Andrew Marvell: "To His Coy Mistress", Poetry explication
Marvell's "To His Coy Mistress" is succinctly vulgar. His witty and eloquent speeches may seem impressive, however they bear a tone of frustration and vulgar lust. From this, it is evident that the speaker has failed several times before at winning the lady's love, and therefore, is using eclectic methods and techniques to convince the mistress: the carpe diem tradition.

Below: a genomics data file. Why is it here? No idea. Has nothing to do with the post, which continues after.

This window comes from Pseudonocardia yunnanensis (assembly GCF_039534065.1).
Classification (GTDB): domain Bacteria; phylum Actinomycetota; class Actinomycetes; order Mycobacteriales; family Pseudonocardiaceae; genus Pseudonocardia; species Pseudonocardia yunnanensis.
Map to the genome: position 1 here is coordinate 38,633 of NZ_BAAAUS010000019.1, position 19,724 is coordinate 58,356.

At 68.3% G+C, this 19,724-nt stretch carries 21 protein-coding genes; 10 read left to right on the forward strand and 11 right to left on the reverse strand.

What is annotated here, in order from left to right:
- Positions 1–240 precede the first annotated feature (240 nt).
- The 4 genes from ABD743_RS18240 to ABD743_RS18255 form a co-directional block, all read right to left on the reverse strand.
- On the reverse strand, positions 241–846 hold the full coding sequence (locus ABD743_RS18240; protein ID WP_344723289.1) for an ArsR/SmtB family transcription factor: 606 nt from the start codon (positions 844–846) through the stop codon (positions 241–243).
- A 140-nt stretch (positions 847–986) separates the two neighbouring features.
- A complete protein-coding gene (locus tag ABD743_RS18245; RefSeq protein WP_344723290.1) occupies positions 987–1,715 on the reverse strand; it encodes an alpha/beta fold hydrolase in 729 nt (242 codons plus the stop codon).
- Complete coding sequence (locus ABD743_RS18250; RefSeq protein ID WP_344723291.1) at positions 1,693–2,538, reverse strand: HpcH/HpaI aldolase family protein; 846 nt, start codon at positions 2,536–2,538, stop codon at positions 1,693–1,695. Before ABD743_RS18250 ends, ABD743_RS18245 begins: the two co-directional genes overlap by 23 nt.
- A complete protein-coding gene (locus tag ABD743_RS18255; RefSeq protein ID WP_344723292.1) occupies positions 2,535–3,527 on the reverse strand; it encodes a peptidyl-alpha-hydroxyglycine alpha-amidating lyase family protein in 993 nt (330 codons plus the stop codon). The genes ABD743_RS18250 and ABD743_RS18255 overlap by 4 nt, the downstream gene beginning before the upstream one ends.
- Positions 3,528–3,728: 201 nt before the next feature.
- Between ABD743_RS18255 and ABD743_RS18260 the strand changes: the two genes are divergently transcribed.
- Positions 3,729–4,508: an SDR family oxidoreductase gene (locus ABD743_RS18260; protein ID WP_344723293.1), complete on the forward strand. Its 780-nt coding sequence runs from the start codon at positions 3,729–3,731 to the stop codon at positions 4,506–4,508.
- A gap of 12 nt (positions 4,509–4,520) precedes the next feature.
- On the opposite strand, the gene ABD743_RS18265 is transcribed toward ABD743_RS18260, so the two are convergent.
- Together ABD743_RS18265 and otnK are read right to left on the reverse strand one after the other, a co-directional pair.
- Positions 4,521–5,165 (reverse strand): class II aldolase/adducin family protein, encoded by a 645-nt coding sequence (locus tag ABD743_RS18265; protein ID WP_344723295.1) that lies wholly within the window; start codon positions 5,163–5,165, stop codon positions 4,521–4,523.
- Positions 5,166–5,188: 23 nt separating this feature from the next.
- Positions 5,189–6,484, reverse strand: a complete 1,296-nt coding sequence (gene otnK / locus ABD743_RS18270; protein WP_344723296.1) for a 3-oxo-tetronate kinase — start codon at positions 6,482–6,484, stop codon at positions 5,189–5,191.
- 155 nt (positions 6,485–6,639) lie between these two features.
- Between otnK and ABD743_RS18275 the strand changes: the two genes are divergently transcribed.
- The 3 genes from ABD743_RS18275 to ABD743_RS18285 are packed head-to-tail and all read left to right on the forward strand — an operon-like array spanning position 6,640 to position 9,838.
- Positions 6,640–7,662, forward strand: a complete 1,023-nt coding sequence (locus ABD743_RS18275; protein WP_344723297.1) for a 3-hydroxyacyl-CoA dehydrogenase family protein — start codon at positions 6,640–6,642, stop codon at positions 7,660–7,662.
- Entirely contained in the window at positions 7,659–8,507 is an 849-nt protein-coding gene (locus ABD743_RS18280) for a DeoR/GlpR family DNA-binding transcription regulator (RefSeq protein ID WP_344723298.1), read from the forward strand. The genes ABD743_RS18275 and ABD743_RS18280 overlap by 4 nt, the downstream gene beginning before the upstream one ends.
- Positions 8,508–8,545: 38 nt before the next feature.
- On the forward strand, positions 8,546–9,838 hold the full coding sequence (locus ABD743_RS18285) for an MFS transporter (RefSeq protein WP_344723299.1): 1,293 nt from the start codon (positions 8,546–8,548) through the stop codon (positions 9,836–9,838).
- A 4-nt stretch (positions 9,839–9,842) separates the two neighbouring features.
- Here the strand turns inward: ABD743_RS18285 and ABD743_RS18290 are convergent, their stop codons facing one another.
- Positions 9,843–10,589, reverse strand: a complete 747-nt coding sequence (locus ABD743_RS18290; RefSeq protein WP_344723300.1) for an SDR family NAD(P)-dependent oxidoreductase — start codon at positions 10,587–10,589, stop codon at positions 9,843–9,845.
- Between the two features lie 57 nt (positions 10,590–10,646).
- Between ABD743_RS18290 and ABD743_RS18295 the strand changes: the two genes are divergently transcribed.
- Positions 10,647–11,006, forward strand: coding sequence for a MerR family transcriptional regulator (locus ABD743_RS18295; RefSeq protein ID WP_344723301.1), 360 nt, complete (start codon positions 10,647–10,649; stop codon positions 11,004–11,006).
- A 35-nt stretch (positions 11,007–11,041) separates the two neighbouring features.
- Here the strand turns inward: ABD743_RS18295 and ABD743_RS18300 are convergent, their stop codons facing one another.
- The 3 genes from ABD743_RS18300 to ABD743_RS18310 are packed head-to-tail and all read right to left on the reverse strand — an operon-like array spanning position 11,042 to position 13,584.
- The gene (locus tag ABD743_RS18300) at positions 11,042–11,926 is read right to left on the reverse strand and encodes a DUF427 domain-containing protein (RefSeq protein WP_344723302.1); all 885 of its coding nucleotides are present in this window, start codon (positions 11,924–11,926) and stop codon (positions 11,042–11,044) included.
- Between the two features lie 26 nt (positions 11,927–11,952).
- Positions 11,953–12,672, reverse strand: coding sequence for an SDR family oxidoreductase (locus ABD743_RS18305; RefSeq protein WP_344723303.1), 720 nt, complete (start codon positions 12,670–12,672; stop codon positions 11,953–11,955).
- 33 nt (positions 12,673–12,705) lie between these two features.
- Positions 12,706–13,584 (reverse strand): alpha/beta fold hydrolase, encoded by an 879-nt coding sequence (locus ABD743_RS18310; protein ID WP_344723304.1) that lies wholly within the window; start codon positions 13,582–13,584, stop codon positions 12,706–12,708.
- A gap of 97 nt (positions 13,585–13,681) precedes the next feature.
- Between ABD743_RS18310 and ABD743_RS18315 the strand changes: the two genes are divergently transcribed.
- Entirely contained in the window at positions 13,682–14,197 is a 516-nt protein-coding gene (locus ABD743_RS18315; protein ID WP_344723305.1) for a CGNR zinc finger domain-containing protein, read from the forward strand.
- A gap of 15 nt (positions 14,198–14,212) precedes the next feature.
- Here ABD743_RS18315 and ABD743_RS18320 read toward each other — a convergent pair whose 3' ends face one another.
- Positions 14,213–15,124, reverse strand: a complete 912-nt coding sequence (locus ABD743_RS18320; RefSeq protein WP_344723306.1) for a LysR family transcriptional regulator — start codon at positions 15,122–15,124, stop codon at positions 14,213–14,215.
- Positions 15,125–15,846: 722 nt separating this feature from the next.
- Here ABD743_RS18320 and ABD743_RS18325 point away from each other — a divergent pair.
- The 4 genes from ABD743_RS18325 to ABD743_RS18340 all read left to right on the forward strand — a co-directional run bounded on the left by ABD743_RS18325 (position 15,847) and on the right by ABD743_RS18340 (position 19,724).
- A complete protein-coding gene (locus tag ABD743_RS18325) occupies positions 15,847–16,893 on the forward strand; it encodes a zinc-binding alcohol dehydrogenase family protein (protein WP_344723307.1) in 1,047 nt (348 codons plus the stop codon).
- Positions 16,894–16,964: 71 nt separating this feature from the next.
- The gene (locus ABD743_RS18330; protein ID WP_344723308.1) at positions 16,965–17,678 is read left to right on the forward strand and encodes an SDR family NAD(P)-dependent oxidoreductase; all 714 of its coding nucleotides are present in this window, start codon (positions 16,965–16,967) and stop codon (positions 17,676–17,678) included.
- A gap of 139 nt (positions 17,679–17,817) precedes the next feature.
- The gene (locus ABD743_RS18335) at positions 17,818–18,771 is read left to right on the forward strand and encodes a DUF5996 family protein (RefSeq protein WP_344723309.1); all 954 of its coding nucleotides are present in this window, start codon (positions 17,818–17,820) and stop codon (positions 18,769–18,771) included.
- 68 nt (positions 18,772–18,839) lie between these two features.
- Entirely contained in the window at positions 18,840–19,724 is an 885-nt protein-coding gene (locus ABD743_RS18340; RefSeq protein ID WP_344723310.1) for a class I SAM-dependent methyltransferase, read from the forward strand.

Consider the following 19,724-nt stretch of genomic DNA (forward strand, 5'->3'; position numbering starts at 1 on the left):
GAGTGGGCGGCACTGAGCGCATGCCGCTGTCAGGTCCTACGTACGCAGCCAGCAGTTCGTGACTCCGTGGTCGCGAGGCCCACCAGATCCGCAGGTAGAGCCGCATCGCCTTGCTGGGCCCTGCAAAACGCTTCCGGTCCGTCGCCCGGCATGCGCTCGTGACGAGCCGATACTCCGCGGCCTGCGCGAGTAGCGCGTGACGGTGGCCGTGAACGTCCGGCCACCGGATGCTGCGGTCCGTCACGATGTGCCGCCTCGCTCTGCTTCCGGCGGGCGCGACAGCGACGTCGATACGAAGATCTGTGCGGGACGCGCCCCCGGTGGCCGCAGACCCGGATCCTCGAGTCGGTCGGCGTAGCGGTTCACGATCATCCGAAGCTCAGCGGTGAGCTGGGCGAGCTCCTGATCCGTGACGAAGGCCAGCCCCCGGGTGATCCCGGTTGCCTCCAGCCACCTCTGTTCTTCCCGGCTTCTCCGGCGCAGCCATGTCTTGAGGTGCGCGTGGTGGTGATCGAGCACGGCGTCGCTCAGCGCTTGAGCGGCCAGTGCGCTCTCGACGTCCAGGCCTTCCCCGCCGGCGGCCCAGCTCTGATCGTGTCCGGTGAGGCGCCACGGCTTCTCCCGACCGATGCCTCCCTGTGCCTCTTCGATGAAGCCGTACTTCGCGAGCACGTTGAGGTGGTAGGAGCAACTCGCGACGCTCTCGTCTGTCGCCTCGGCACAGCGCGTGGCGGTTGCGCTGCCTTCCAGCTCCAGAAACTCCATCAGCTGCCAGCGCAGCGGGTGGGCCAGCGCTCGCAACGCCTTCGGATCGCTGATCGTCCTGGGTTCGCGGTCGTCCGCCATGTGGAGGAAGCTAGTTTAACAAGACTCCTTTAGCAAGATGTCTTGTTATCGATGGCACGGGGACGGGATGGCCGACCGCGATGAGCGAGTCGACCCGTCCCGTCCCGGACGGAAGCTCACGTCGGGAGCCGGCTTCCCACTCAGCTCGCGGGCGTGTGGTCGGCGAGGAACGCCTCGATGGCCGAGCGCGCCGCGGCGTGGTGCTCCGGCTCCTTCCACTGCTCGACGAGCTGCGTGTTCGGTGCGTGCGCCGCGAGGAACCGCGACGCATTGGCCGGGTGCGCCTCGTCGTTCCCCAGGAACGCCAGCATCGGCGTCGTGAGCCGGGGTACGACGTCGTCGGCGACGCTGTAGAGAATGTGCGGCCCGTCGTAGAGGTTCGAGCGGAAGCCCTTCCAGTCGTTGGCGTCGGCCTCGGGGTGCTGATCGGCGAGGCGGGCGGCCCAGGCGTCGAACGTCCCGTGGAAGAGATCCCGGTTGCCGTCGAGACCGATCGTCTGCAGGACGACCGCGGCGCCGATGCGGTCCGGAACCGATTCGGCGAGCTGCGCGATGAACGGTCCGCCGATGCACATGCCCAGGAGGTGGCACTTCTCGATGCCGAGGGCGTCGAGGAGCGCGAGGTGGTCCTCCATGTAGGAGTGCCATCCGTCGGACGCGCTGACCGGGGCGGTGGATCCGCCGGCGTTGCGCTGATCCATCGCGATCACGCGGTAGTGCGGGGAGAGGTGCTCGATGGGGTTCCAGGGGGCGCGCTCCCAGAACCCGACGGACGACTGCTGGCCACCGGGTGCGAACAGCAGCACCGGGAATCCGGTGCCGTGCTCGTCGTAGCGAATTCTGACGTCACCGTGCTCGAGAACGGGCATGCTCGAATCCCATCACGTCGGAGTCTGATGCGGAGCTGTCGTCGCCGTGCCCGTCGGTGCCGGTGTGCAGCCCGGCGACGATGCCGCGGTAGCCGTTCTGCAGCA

Marvell's usage of lofty figurative languages and allusions in the first stanza resembles a petrarchan sonnet where it embellishes the idea of love with the linguistic art. However, when followed by the second and the last…
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